DHS officials said “the testimony submitted was the incorrect version and the error was not caught until after.”

The mistake was brought to the attention of lawmakers at a hearing on March 17…..

On Thursday morning, the Legislature’s latest resolution calling for DHS to stop taking the Social Security benefits cleared its latest hurdle passing through the Human Services committee.

Youth advocates say Social Security benefits should be put into an account so those children will have some savings to potentially go to school, buy a car and pay rent once they age out of the foster system….

read … State wants to stop collecting foster kids’ benefits, but says funding needed to fill gap

Taxpayers Will Pay For Indicted Officials’ Defense

CB: … The City and County of Honolulu is set to cover the legal expenses for at least two former officials who are accused of committing federal crimes in the course of their duties.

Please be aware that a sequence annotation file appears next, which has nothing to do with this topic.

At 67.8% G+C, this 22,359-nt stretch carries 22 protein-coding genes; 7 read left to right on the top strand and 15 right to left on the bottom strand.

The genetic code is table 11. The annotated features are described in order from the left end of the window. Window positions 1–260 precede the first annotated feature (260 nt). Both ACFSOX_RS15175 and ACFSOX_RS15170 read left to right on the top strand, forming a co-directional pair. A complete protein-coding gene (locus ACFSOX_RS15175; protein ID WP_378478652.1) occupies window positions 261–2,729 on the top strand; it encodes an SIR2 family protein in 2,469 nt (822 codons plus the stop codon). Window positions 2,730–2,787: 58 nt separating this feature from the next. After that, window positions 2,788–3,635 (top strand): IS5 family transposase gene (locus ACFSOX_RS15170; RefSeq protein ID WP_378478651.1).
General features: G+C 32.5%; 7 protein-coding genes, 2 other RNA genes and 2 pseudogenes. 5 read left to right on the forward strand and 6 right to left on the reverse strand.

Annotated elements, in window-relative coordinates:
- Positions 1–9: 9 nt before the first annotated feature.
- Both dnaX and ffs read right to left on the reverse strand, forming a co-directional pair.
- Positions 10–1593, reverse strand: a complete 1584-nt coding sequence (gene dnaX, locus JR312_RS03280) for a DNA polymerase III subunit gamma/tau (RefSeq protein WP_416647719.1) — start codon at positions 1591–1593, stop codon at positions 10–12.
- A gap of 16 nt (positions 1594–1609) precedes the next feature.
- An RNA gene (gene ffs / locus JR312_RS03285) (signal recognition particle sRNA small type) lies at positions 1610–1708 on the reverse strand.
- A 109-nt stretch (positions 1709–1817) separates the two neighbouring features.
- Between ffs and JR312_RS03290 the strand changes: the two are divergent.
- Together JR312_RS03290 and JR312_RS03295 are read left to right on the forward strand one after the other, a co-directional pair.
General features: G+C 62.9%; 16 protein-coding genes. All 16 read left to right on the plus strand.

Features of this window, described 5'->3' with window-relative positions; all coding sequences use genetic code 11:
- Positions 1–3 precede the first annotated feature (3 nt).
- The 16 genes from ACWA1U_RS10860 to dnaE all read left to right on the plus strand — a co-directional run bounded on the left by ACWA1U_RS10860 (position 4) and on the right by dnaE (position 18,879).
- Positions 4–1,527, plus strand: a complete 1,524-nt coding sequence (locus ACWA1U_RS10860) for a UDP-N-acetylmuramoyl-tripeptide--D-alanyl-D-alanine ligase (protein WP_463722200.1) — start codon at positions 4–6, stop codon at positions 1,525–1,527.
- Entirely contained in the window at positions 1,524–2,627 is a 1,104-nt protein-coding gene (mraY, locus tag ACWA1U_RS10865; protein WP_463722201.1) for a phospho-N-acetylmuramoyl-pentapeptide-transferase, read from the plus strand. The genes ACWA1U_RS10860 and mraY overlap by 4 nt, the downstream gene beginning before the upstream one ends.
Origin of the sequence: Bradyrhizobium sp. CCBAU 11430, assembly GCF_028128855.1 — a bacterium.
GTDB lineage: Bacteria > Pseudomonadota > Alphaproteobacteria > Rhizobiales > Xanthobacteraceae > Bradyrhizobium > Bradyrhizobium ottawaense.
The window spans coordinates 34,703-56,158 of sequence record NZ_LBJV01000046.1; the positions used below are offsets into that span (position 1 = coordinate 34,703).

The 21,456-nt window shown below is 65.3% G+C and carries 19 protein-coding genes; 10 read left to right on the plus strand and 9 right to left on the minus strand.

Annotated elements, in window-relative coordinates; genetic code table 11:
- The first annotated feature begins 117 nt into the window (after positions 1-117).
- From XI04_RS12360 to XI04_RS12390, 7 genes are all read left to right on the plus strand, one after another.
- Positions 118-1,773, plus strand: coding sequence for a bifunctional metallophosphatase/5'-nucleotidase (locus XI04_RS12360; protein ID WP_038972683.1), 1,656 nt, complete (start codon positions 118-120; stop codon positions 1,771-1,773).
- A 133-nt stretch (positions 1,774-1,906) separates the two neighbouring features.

Former managing director Roy Amemiya and former Honolulu Police Commission chair Max Sword have both requested the local government cover the cost of their defense. The men are charged alongside former Honolulu attorney Donna Leong of conspiring to improperly grant former police chief Louis Kealoha a $250,000 severance….

Two resolutions would allow expenditures of $100,000 each for Amemiya and Sword‘s legal teams with the possibility of additional legal expenses in the future….

read … Taxpayers Will Pay For Indicted Officials’ Defense

Embezzlement: Former Mililani athletic director negotiating plea deal

CB: … The former athletic director Opens in a new tab accused of stealing more than $360,000 from the Mili­lani High School athletic booster club is in plea agreement negotiations with prosecutors.

According to a memorandum of pretrial conference filed Tuesday in Circuit Court, Glenn S. Nitta’s chances of changing his plea to guilty as part of an arrangement with prosecutors is “highly probable.”

Nitta, 75, pleaded not guilty and is scheduled for a pretrial hearing on Monday….